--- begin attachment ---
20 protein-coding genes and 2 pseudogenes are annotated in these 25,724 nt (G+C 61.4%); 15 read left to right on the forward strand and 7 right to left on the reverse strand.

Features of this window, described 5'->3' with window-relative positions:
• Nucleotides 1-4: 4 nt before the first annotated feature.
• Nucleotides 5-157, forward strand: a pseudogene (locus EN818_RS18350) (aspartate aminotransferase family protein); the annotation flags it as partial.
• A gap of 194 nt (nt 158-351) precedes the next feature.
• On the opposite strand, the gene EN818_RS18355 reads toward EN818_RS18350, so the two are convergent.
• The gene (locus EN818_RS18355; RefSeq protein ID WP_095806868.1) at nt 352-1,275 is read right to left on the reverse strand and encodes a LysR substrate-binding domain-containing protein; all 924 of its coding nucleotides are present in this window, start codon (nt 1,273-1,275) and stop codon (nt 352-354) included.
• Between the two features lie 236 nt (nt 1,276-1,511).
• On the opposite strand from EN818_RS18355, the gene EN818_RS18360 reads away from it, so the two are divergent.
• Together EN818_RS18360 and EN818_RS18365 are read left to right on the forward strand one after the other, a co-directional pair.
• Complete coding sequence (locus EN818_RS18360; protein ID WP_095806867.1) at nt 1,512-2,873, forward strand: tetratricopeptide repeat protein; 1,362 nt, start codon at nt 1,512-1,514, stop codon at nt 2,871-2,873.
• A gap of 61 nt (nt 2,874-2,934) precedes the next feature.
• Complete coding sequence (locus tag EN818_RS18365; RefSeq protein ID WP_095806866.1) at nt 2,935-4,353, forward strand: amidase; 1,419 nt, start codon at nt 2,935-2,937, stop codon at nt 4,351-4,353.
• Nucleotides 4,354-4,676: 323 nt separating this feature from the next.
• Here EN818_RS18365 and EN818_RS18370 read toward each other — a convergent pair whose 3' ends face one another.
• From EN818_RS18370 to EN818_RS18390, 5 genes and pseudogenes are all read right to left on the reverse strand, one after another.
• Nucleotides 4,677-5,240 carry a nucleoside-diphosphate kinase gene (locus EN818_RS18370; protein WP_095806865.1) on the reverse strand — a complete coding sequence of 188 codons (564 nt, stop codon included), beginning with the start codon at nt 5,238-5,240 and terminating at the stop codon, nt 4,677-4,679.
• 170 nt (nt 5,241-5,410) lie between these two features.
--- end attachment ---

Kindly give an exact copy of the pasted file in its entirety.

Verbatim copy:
20 protein-coding genes and 2 pseudogenes are annotated in these 25,724 nt (G+C 61.4%); 15 read left to right on the forward strand and 7 right to left on the reverse strand.

Features of this window, described 5'->3' with window-relative positions:
• Nucleotides 1-4: 4 nt before the first annotated feature.
• Nucleotides 5-157, forward strand: a pseudogene (locus EN818_RS18350) (aspartate aminotransferase family protein); the annotation flags it as partial.
• A gap of 194 nt (nt 158-351) precedes the next feature.
• On the opposite strand, the gene EN818_RS18355 reads toward EN818_RS18350, so the two are convergent.
• The gene (locus EN818_RS18355; RefSeq protein ID WP_095806868.1) at nt 352-1,275 is read right to left on the reverse strand and encodes a LysR substrate-binding domain-containing protein; all 924 of its coding nucleotides are present in this window, start codon (nt 1,273-1,275) and stop codon (nt 352-354) included.
• Between the two features lie 236 nt (nt 1,276-1,511).
• On the opposite strand from EN818_RS18355, the gene EN818_RS18360 reads away from it, so the two are divergent.
• Together EN818_RS18360 and EN818_RS18365 are read left to right on the forward strand one after the other, a co-directional pair.
• Complete coding sequence (locus EN818_RS18360; protein ID WP_095806867.1) at nt 1,512-2,873, forward strand: tetratricopeptide repeat protein; 1,362 nt, start codon at nt 1,512-1,514, stop codon at nt 2,871-2,873.
• A gap of 61 nt (nt 2,874-2,934) precedes the next feature.
• Complete coding sequence (locus tag EN818_RS18365; RefSeq protein ID WP_095806866.1) at nt 2,935-4,353, forward strand: amidase; 1,419 nt, start codon at nt 2,935-2,937, stop codon at nt 4,351-4,353.
• Nucleotides 4,354-4,676: 323 nt separating this feature from the next.
• Here EN818_RS18365 and EN818_RS18370 read toward each other — a convergent pair whose 3' ends face one another.
• From EN818_RS18370 to EN818_RS18390, 5 genes and pseudogenes are all read right to left on the reverse strand, one after another.
• Nucleotides 4,677-5,240 carry a nucleoside-diphosphate kinase gene (locus EN818_RS18370; protein WP_095806865.1) on the reverse strand — a complete coding sequence of 188 codons (564 nt, stop codon included), beginning with the start codon at nt 5,238-5,240 and terminating at the stop codon, nt 4,677-4,679.
• 170 nt (nt 5,241-5,410) lie between these two features.